All images by Pietro Bevilacqua. Used with permission.
“It was like getting reborn!” says photographer Pietro Bevilacqua about his photographic journey, where he decided to completely abandon digital photography two years ago. “The film choice, chemicals, development and printing give me the feeling of living photography completely.” Combine this with his love of black and white photography, and it starts to make a whole lot more sense.
Pietro Bevilacqua is from Macerata, a little town in center Italy. He’s a hobbyist and during the daytime, works as a cop for six hours a day and tells us that he shoots photos for the rest of the time. In fact, he even thinks about it when he sleeps.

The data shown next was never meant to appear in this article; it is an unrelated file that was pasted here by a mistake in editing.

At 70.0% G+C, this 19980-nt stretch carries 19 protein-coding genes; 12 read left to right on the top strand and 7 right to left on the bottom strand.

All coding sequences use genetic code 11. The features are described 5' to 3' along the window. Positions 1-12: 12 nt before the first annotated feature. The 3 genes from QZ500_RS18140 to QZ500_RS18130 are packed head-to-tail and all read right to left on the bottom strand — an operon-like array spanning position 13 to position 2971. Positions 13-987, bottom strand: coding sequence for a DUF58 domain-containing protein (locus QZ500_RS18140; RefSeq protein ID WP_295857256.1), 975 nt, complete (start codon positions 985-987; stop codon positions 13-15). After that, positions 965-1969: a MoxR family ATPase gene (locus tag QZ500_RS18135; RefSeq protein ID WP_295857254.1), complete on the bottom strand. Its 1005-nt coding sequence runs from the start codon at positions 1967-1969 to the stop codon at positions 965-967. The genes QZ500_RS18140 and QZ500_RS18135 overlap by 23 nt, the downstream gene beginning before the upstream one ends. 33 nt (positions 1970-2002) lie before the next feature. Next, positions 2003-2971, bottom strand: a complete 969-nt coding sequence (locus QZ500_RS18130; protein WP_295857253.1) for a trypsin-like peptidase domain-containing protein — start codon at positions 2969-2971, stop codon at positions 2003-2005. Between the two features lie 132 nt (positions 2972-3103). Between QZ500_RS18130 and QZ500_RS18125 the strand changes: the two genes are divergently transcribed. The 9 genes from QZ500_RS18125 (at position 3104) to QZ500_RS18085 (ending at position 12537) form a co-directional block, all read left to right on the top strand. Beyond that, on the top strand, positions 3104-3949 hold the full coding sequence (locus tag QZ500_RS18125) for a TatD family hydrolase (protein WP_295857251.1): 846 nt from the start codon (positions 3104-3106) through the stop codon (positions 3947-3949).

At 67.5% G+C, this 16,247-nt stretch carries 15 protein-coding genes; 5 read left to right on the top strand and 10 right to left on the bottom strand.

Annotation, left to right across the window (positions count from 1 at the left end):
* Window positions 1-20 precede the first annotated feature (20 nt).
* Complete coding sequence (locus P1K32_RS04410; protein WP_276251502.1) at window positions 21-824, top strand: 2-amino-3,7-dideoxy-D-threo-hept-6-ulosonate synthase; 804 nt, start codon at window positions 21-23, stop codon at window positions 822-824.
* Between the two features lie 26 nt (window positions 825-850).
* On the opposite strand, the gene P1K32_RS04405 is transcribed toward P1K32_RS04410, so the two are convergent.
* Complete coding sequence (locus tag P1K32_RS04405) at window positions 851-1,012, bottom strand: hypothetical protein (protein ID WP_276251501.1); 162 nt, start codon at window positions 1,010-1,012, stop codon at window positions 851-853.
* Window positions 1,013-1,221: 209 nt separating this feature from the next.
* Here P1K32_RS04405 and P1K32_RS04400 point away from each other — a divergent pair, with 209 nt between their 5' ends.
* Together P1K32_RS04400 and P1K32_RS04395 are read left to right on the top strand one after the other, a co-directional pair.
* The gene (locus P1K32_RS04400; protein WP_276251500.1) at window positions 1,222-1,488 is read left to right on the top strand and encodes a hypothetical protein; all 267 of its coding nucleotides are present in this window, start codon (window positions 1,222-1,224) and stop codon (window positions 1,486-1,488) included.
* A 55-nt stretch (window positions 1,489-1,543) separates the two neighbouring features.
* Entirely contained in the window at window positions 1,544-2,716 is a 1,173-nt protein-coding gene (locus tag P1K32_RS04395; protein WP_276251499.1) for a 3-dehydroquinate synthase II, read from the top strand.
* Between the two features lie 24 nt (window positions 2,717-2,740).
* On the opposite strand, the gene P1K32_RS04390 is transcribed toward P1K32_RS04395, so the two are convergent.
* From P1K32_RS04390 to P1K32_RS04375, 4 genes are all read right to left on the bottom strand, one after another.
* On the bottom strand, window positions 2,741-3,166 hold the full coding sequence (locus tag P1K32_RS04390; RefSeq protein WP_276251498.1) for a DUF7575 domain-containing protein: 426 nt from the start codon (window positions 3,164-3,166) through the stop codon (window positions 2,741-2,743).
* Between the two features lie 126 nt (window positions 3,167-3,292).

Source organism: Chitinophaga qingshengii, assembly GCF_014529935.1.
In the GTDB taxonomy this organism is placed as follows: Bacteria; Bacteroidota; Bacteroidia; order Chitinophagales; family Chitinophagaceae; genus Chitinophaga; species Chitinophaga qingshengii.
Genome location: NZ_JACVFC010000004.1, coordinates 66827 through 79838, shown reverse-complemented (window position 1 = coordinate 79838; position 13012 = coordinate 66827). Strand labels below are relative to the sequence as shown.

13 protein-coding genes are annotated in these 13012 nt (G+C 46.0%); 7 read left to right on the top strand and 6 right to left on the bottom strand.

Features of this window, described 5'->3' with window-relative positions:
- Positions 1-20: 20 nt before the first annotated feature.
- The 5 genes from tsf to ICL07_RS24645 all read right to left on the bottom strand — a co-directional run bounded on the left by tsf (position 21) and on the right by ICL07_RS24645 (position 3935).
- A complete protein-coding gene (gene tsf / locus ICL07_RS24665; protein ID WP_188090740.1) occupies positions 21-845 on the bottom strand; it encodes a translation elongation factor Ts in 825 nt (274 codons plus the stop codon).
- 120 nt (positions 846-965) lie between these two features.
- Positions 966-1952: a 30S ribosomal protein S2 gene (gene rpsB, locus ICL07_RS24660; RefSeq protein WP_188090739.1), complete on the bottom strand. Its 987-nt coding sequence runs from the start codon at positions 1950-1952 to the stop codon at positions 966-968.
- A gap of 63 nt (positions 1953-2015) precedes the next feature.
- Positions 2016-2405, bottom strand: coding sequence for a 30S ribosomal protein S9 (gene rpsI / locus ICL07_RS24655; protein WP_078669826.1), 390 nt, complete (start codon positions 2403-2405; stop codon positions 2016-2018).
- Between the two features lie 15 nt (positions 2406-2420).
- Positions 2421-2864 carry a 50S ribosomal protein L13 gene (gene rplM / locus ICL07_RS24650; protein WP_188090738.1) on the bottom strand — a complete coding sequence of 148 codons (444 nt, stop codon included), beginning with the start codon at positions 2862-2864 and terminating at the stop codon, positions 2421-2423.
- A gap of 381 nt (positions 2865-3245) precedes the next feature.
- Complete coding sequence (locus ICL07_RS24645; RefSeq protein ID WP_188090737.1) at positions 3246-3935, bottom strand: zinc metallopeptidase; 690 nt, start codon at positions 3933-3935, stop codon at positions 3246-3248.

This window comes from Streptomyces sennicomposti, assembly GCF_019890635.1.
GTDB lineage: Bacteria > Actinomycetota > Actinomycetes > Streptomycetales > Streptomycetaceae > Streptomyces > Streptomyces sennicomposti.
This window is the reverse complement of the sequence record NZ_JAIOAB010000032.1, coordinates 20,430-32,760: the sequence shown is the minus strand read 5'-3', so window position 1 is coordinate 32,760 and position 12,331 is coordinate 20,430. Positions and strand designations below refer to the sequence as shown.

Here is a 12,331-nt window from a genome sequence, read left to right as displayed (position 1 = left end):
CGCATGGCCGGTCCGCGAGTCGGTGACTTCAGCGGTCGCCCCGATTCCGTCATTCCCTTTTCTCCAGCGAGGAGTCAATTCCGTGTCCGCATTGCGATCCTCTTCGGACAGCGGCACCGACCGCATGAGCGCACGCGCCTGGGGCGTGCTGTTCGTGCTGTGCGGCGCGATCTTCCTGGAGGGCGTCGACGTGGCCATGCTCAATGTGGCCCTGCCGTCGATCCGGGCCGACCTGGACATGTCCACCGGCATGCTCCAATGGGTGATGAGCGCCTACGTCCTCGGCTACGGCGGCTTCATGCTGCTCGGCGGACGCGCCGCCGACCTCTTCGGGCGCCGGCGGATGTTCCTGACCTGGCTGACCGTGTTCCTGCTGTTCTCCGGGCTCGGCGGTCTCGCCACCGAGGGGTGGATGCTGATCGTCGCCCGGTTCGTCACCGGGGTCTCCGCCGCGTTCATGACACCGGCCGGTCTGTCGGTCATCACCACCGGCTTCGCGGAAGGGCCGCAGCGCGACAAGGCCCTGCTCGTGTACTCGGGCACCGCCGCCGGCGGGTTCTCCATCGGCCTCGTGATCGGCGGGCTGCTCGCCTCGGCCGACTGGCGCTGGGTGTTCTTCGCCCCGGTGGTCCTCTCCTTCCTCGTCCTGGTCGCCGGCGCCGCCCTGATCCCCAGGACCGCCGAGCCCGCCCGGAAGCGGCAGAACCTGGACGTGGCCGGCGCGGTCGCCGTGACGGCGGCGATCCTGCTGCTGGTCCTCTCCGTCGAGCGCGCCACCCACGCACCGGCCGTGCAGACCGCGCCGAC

Mr. Bevilacqua interestingly states that he was born a landscape photographer but with time and film became more attracted to forms and their union with human beings. This contributes his love of NeoRealism in photography–especially with regards to Urban Geometry.
Black and white photography forces you to spend a few more seconds to observe and think, either when you shoot or when you look at a print. Graphism, geometry and contrast are fundamental, no attraction or distraction given by strong colors forces us to find other focal points in the image.
I think I will continue to change and go back, it’s not forbidden in photography; I honestly think that in this way you can also enrich yourself as a photographer.
I do not consider myself an art expert, but I believe black and white photography plays a crucial role in contemporary art.
Usually I use at the same time 35mm and medium format film often with a Pentax K1000 (with 35mm and 50mm lenses) and with a Fujifilm GA645, a great and comfortable 6×4,5 camera. The films I use are mainly Ilford FP4, HP5, Fomapan Classic and Action; I like them especially for the grain and for the not too modern look.